7. Thanks for your well-thought out reaction, Michael.

    I’m open to more complicated explanations, but I personally don’t see a game-changing quality to this specific aspect of Llorente et al 2015. Based on Hodgson et al 2014 and other data, this was to be expected. In Hodgson et al, the Ethio-Somali component (which is a “Basal Eurasian” variant), is equidistant between the Niger-Congo component and Eurasian genetic material. This is peculiar given the very early East-West African split times, but not when you look at it from the perspective of later contributions from East Africa and the Maghreb in the early Holocene. These contributions manifest in West/Central Africans by their ubiquitous and considerable amounts of L0a, L3f and A3b2-M13 haplogroups and relatively rare U6a5a and U6a5b. Both sets of haplogroups carry an “EEF”-like signal in the respective African source populations, so there is really no need go overboard with scenarios involving G2a carrying European farmers. At least not before the well-documented presence of Kiffian, Tenerean, Hassi el Abiod, Asselar and other Saharan populations have been considered.

    The linking of “additional” traces of Neanderthal in Sub-Saharan Africans reported by Llorente et al, to European farmers also deserves a healthy dose of skepticism, in my view. It seems to me to mostly serve as an extra layer of defense in the event people make short shrift of their hypothesis of European farmers deep in Central Africa. The way I see it, Prufer et al 2013 have already made similar observations, but they were more determined to get to the bottom of this. Instead of just using crude statistics and running with the results as is, Prufer et al went a step further and screened potential Neanderthal fragments to filter out false positives. Some of their observations:

    “Applying this analysis to our data, we find a significant correlation that is strongest when we use West Eurasians as the non-African reference population, suggesting a history of West Eurasian related geneflow into the ancestors of Yoruba. Figure S13.4 shows the decay that we observe when we treat YRI as an admixture of West Africans and Europeans. The decay of LD is highly statistically significant (Z = 5.3 for the significance of detection of admixture LD), and has a genetic distance scale of its decay corresponding to 332 ± 63 generations or 9618 ± 1825 years assuming 29 years per generation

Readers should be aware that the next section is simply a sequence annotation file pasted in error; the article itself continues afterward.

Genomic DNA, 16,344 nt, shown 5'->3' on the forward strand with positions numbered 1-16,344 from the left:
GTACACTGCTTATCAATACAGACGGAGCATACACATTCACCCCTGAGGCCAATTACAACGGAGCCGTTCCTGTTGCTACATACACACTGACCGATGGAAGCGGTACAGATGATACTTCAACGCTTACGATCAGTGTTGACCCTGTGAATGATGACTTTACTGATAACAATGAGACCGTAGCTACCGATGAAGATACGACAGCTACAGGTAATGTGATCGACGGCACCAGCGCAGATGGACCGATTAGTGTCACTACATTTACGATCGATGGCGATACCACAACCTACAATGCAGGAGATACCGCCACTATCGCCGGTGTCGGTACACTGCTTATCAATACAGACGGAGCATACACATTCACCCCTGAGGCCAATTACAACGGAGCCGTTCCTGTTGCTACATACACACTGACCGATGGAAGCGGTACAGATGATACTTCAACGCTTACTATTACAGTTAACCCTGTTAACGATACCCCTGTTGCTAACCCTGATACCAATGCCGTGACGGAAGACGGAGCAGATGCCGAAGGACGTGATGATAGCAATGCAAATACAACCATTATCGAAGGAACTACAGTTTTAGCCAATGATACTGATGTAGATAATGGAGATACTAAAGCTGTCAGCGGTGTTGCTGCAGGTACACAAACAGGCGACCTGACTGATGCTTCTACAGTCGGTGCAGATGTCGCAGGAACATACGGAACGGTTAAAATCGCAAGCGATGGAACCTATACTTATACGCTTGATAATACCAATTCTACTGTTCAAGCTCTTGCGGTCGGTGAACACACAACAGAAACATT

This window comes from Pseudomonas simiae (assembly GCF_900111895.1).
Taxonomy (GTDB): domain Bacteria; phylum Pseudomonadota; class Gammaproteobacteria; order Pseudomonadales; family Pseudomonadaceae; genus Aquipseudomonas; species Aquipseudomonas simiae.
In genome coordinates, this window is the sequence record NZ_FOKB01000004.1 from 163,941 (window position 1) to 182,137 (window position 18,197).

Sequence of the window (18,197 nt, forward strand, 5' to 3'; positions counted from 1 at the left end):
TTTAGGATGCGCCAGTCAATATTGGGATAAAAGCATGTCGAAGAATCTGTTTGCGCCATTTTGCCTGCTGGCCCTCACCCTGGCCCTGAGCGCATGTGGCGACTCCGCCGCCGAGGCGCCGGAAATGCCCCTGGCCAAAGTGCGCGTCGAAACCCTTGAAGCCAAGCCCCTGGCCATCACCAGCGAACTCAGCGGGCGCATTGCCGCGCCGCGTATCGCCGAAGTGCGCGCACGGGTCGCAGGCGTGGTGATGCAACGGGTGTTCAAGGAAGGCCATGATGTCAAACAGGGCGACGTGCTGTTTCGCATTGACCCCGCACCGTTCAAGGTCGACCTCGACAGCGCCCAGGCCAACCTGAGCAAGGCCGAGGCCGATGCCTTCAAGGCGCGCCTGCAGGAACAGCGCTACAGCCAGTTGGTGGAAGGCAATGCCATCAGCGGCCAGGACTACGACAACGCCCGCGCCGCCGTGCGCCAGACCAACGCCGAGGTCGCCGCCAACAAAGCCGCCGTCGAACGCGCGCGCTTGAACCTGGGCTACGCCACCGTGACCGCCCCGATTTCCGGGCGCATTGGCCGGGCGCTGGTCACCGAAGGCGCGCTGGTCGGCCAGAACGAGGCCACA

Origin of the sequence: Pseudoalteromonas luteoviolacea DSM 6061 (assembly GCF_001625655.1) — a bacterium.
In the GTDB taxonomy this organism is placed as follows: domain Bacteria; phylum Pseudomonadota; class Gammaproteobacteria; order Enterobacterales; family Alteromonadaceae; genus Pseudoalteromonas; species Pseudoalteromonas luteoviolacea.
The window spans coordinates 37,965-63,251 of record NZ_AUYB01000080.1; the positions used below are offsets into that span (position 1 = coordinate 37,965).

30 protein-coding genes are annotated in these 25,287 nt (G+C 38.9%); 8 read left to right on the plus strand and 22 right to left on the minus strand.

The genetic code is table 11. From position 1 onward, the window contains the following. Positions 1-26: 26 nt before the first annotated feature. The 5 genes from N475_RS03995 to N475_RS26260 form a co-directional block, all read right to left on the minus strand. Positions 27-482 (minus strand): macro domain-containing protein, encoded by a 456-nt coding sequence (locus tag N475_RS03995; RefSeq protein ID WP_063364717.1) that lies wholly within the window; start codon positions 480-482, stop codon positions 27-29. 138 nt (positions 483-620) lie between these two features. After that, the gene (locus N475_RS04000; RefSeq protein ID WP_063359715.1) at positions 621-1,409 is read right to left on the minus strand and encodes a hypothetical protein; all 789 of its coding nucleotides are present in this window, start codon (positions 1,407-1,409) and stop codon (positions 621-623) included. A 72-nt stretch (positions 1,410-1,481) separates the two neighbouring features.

According to Prufer et al, the percentage of Neanderthal in Yorubans is a meagre 1% of the amount of Neanderthal found in Eurasians. Not only that, but the admixture date in Yorubans rivals the formation of Sardinians and EEF. Thus, EEF may not even have existed when this EEF-like ancestry reached the ancestors of the Yoruba. Not very reassuring for bloggers who insist on linking EEF-like ancestry in West Africans to Bronze Age European farmers.

    Having said that, you’re right that the picture is more complicated. It’s clear from looking at Llorente et al’s D statistics (Prufer et al produce a similar list, BTW) that there is more to this signal in West Africans. Europeans with comparatively more WHG contributions (e.g. Belarussians, Lithuanians) also show up high in these lists. This could be, in some way, related to the fact that West/Central Africans (including Pygmies) consistently tend to have a low level of relatedness – of as yet undetermined direction – to WHG genomes (e.g. Oase I, La brana). To me, evidence of West African contact with prehistoric Maghrebi populations who carried late-WHG haplogroups, such as mtDNA V, T, H and various CRS haplotypes, fits this aspect of the data well.

    Since the East African and Maghrebi haplogroups in West/Central Africa (L0a + L3f + A3b2-M13 and U6a5a + U6a5b, respectively) are all incipient/early Holocene in age, they call to mind Prufer et al’s Yoruban LD admixture event of >9ky. These haplogroups could represent either a mixed Maghrebi + East African population (e.g. possibly a population like Erg Ine Sakane) or two distinct events.

  8. Deze reactie is verwijderd door de auteur.

    1. I deleted your spammy double post. But I'm going to leave this reply because it shows that some of my detractors are grunts with one-word sentences who couldn't think up a decent counter argument to save their lives.